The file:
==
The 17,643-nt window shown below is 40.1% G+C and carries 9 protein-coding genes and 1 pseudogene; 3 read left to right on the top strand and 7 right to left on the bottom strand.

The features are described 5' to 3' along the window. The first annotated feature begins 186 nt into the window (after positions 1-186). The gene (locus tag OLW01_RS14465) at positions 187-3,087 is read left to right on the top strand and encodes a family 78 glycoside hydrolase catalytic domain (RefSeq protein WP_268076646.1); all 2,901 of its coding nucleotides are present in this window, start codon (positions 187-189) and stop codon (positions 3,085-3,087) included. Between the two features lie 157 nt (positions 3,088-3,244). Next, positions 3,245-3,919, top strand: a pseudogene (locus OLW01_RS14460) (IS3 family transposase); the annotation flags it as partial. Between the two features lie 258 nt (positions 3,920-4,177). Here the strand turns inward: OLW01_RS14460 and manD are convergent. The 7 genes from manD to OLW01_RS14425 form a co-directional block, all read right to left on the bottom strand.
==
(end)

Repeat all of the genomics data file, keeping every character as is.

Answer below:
The 17,643-nt window shown below is 40.1% G+C and carries 9 protein-coding genes and 1 pseudogene; 3 read left to right on the top strand and 7 right to left on the bottom strand.

The features are described 5' to 3' along the window. The first annotated feature begins 186 nt into the window (after positions 1-186). The gene (locus tag OLW01_RS14465) at positions 187-3,087 is read left to right on the top strand and encodes a family 78 glycoside hydrolase catalytic domain (RefSeq protein WP_268076646.1); all 2,901 of its coding nucleotides are present in this window, start codon (positions 187-189) and stop codon (positions 3,085-3,087) included. Between the two features lie 157 nt (positions 3,088-3,244). Next, positions 3,245-3,919, top strand: a pseudogene (locus OLW01_RS14460) (IS3 family transposase); the annotation flags it as partial. Between the two features lie 258 nt (positions 3,920-4,177). Here the strand turns inward: OLW01_RS14460 and manD are convergent. The 7 genes from manD to OLW01_RS14425 form a co-directional block, all read right to left on the bottom strand.